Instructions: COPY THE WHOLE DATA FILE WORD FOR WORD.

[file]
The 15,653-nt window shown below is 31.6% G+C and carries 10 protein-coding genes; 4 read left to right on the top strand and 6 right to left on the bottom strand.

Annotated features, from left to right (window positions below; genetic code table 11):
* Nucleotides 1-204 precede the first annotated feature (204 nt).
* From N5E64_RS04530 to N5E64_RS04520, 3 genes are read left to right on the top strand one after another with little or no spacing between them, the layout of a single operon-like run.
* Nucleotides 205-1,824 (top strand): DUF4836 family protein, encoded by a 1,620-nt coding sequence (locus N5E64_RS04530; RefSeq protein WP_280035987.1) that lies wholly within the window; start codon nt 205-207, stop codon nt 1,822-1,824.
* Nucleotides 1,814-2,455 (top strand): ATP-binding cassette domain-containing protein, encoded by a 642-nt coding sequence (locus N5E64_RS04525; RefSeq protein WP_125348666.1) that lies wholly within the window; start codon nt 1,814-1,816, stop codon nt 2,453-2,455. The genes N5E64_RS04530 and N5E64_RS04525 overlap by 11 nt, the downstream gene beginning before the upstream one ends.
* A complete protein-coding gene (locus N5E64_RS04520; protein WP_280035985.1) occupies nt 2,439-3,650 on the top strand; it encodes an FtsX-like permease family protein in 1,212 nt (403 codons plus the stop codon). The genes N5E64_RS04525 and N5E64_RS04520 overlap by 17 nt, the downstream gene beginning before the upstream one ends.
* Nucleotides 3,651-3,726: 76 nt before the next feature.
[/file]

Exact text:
The 15,653-nt window shown below is 31.6% G+C and carries 10 protein-coding genes; 4 read left to right on the top strand and 6 right to left on the bottom strand.

Annotated features, from left to right (window positions below; genetic code table 11):
* Nucleotides 1-204 precede the first annotated feature (204 nt).
* From N5E64_RS04530 to N5E64_RS04520, 3 genes are read left to right on the top strand one after another with little or no spacing between them, the layout of a single operon-like run.
* Nucleotides 205-1,824 (top strand): DUF4836 family protein, encoded by a 1,620-nt coding sequence (locus N5E64_RS04530; RefSeq protein WP_280035987.1) that lies wholly within the window; start codon nt 205-207, stop codon nt 1,822-1,824.
* Nucleotides 1,814-2,455 (top strand): ATP-binding cassette domain-containing protein, encoded by a 642-nt coding sequence (locus N5E64_RS04525; RefSeq protein WP_125348666.1) that lies wholly within the window; start codon nt 1,814-1,816, stop codon nt 2,453-2,455. The genes N5E64_RS04530 and N5E64_RS04525 overlap by 11 nt, the downstream gene beginning before the upstream one ends.
* A complete protein-coding gene (locus N5E64_RS04520; protein WP_280035985.1) occupies nt 2,439-3,650 on the top strand; it encodes an FtsX-like permease family protein in 1,212 nt (403 codons plus the stop codon). The genes N5E64_RS04525 and N5E64_RS04520 overlap by 17 nt, the downstream gene beginning before the upstream one ends.
* Nucleotides 3,651-3,726: 76 nt before the next feature.